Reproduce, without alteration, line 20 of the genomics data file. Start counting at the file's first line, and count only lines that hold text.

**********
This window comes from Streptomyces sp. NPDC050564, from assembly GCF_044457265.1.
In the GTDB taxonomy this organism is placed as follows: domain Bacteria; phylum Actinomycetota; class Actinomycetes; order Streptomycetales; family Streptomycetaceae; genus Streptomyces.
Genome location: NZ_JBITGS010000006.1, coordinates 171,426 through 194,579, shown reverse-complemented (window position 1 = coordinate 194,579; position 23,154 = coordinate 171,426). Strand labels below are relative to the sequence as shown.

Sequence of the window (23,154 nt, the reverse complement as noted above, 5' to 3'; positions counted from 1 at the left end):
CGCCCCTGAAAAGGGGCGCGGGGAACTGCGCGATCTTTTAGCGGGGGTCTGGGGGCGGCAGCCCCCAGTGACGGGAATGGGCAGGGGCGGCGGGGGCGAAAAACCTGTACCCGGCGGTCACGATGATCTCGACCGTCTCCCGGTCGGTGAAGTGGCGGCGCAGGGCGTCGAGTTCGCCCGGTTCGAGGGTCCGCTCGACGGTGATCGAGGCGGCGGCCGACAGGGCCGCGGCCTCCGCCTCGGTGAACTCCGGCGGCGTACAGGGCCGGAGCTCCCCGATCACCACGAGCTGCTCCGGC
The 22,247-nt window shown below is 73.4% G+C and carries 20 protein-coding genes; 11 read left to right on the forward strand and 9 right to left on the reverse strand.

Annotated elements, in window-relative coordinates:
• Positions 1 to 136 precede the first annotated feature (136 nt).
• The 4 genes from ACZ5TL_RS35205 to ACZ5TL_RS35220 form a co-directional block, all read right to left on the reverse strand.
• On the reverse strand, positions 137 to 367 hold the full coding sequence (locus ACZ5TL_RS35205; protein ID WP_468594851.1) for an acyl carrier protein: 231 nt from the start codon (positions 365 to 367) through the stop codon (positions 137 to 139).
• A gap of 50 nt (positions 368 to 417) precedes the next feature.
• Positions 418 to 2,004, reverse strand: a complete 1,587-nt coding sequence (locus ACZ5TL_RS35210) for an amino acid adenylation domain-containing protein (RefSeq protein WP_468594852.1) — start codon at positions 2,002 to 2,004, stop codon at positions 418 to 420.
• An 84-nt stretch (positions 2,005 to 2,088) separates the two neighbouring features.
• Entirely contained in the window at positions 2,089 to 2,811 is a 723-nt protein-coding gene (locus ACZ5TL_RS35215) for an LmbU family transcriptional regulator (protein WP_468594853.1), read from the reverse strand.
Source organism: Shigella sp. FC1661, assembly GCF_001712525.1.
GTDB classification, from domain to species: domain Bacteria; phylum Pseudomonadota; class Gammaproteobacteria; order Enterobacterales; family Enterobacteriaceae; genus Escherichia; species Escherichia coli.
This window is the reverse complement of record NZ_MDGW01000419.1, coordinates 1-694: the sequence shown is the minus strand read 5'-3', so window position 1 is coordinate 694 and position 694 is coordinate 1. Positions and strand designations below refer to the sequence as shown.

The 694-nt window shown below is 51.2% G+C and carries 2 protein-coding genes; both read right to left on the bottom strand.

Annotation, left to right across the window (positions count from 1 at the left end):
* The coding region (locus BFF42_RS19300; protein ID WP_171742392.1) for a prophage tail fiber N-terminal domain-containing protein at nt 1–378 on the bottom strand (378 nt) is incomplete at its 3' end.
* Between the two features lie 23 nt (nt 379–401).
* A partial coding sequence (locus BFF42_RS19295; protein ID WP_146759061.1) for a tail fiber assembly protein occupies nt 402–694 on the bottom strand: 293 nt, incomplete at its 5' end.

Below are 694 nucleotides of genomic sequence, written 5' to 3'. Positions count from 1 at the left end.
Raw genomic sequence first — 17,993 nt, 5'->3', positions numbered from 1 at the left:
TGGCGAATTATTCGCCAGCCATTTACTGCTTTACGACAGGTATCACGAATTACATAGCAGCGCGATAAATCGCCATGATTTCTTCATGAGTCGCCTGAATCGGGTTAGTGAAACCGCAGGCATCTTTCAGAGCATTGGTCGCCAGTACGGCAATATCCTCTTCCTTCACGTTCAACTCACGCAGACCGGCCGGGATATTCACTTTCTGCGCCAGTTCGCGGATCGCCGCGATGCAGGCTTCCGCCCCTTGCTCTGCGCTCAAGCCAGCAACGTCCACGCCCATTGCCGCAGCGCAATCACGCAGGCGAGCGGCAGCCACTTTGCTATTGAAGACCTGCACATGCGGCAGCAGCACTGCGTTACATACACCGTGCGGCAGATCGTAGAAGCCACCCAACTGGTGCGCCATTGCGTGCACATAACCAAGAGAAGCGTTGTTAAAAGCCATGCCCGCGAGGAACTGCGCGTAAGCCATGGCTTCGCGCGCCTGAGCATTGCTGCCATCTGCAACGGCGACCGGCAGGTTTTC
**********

* The coding region (locus BFF42_RS19300; protein ID WP_171742392.1) for a prophage tail fiber N-terminal domain-containing protein at nt 1–378 on the bottom strand (378 nt) is incomplete at its 3' end.